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Bok Choy, also known as Chinese White Cabbage, is a cruciferous vegetable that is a member of the cabbage family.
It has a round tender white bulb on the bottom with long celery looking stalks and dark leafy greens on top. The entire vegetable is edible and can be enjoyed either raw or cooked.
I’ve often heard it referred to as a gateway green because it has such a mild green. So it’s a great choice for anyone looking to lean into more leafy greens.
You can also find immature bok choy (aka baby bok choy). This is simply a younger, smaller version of full grown boy choy that has been harvested a little bit earlier.
While bok choy is available in the grocery store all year round, winter is when they are at their prime because the frost from the cold weather helps to develop a nice sweet flavor and crisp texture.
Bok choy is a powerhouse. It’s rich in vitamins C, A, and K and is also packed with calcium, magnesium, and iron.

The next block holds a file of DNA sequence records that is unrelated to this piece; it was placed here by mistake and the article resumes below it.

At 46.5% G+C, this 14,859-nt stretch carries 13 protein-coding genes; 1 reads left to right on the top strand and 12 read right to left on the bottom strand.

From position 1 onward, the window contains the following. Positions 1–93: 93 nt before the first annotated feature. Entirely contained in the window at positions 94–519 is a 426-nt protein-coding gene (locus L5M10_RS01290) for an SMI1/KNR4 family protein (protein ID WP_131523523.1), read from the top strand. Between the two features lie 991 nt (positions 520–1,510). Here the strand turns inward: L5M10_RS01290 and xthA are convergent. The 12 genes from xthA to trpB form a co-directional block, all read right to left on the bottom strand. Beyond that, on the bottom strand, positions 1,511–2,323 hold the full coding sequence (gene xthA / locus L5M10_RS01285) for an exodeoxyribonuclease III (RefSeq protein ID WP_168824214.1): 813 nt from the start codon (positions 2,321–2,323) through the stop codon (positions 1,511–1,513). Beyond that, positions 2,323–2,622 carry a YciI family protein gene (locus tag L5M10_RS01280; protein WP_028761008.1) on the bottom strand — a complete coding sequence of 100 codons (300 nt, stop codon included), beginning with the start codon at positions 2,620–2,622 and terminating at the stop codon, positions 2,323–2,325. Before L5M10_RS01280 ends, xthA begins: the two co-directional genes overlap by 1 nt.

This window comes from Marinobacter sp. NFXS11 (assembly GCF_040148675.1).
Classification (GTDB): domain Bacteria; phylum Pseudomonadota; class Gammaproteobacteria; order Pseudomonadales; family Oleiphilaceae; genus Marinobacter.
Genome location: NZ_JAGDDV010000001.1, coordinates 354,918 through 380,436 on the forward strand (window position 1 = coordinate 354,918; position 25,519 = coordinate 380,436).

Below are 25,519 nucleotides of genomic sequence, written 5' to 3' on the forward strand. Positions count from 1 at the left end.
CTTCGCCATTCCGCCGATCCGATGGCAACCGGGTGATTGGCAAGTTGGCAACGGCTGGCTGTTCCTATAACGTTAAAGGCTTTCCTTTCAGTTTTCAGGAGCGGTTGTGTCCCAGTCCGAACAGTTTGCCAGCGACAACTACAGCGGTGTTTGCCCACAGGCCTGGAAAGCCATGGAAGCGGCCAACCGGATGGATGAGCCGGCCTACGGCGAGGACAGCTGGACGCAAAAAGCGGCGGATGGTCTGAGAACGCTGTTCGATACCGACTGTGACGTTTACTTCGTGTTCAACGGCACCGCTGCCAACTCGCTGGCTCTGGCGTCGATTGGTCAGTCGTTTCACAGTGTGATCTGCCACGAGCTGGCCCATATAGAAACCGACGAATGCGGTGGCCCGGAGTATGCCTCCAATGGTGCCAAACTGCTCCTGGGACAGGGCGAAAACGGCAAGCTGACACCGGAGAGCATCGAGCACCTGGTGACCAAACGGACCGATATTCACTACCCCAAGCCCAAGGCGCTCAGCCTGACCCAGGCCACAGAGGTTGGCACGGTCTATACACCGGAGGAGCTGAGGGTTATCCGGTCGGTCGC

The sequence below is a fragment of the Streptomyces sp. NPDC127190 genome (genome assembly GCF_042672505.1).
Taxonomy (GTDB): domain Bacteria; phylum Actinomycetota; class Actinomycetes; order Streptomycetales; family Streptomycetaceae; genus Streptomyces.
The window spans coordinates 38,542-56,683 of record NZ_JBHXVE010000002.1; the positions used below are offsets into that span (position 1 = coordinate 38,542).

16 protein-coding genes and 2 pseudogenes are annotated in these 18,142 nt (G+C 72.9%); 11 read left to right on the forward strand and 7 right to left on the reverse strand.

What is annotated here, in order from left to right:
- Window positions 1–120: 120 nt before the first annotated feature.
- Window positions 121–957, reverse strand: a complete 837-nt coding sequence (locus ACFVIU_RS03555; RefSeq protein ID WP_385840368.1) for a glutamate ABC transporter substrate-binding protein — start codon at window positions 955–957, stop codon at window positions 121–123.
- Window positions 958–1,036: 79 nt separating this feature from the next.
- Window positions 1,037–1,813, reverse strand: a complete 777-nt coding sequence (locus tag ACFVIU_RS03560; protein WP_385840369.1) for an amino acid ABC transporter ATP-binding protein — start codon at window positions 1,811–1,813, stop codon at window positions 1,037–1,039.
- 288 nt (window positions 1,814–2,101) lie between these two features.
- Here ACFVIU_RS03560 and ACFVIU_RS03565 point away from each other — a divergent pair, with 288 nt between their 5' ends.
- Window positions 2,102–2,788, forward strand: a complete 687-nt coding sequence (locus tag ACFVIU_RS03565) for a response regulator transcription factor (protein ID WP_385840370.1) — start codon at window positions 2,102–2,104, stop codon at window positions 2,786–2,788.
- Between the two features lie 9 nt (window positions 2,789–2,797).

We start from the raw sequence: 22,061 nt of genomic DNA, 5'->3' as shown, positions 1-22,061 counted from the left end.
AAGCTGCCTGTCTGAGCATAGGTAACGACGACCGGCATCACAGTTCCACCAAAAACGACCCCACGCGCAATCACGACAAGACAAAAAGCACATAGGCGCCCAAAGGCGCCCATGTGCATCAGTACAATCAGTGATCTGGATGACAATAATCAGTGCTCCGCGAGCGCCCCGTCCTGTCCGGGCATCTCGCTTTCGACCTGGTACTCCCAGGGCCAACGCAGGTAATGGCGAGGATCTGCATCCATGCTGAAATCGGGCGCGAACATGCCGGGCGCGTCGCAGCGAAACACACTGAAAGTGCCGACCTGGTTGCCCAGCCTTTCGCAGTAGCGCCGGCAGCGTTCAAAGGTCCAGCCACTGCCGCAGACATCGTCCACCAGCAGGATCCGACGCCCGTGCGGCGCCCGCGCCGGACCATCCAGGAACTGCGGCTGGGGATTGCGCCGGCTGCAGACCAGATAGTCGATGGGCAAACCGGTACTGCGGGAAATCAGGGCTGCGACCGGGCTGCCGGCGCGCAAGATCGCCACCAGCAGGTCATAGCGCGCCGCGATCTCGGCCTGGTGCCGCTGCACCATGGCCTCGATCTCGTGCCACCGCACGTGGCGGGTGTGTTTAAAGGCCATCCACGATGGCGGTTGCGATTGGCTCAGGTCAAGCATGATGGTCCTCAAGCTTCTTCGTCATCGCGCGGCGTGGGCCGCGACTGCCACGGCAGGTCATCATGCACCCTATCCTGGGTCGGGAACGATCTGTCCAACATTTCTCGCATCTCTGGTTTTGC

When you are shopping for bok choy, you want them to look nice and fresh and vibrant and try to avoid any that look wilted or rubbery on the bottom, you want them to look nice and crisp and healthy.
Once you have them home, just make sure they are wrapped tightly in plastic bag, (the one from the grocery store is perfect), with as little air as possible. This should last in your veggie drawer for at least 5 days.
When you are ready to work with your bok chop start by giving it a good rinse under some cold water.
For the fully grown boy chop, I treat it the same way I do celery. Cut off the root end and then run the stalks under cold water, being sure to wash the leafy tops as well.
If I am cooking with this, I always start with my stems and then finish with the greens since they stems take a little bit longer too cook. You’ll see the stems get tender and ready when cooked and then tossing the leaves in towards the end give a bright fresh flavor.
As for baby bok choy, I’ll usually slice in half or quarters and then rinse it just the same.
When bok choy is cooked, the stems become tender and creamy and the leaves are fresh and bright. Steaming, broiling, and stir frying are all great ways to cook your bok choy. It’s also delicious enjoyed raw in a salad or coleslaw.
BOK CHOY RECIPES TO GET YOU STARTED